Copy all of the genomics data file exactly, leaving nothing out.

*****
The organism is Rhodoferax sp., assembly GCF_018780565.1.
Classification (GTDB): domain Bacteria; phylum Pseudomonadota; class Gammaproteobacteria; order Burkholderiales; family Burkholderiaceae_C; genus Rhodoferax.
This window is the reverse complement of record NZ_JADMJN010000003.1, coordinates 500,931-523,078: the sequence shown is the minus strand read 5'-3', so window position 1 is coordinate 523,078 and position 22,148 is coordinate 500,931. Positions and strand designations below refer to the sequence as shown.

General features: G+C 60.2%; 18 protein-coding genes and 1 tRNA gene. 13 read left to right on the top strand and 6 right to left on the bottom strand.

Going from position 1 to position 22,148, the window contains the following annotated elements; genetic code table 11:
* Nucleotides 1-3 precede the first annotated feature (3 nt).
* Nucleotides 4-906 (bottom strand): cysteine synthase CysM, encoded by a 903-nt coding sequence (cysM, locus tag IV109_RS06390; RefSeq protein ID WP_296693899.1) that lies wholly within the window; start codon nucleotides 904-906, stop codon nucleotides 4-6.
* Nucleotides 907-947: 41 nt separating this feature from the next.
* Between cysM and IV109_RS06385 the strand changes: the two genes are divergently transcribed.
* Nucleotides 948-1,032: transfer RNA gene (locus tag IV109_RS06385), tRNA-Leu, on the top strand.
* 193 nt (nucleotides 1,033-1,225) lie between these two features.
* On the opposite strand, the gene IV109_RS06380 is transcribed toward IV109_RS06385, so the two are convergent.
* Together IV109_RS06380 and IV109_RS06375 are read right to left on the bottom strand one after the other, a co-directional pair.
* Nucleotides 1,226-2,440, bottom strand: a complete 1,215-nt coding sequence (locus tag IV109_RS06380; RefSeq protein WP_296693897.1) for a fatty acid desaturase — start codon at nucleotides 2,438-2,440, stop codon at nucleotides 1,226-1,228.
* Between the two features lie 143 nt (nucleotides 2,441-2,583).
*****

The organism is Rhodoferax sp., assembly GCF_018780565.1.
Classification (GTDB): domain Bacteria; phylum Pseudomonadota; class Gammaproteobacteria; order Burkholderiales; family Burkholderiaceae_C; genus Rhodoferax.
This window is the reverse complement of record NZ_JADMJN010000003.1, coordinates 500,931-523,078: the sequence shown is the minus strand read 5'-3', so window position 1 is coordinate 523,078 and position 22,148 is coordinate 500,931. Positions and strand designations below refer to the sequence as shown.

General features: G+C 60.2%; 18 protein-coding genes and 1 tRNA gene. 13 read left to right on the top strand and 6 right to left on the bottom strand.

Going from position 1 to position 22,148, the window contains the following annotated elements; genetic code table 11:
* Nucleotides 1-3 precede the first annotated feature (3 nt).
* Nucleotides 4-906 (bottom strand): cysteine synthase CysM, encoded by a 903-nt coding sequence (cysM, locus tag IV109_RS06390; RefSeq protein ID WP_296693899.1) that lies wholly within the window; start codon nucleotides 904-906, stop codon nucleotides 4-6.
* Nucleotides 907-947: 41 nt separating this feature from the next.
* Between cysM and IV109_RS06385 the strand changes: the two genes are divergently transcribed.
* Nucleotides 948-1,032: transfer RNA gene (locus tag IV109_RS06385), tRNA-Leu, on the top strand.
* 193 nt (nucleotides 1,033-1,225) lie between these two features.
* On the opposite strand, the gene IV109_RS06380 is transcribed toward IV109_RS06385, so the two are convergent.
* Together IV109_RS06380 and IV109_RS06375 are read right to left on the bottom strand one after the other, a co-directional pair.
* Nucleotides 1,226-2,440, bottom strand: a complete 1,215-nt coding sequence (locus tag IV109_RS06380; RefSeq protein WP_296693897.1) for a fatty acid desaturase — start codon at nucleotides 2,438-2,440, stop codon at nucleotides 1,226-1,228.
* Between the two features lie 143 nt (nucleotides 2,441-2,583).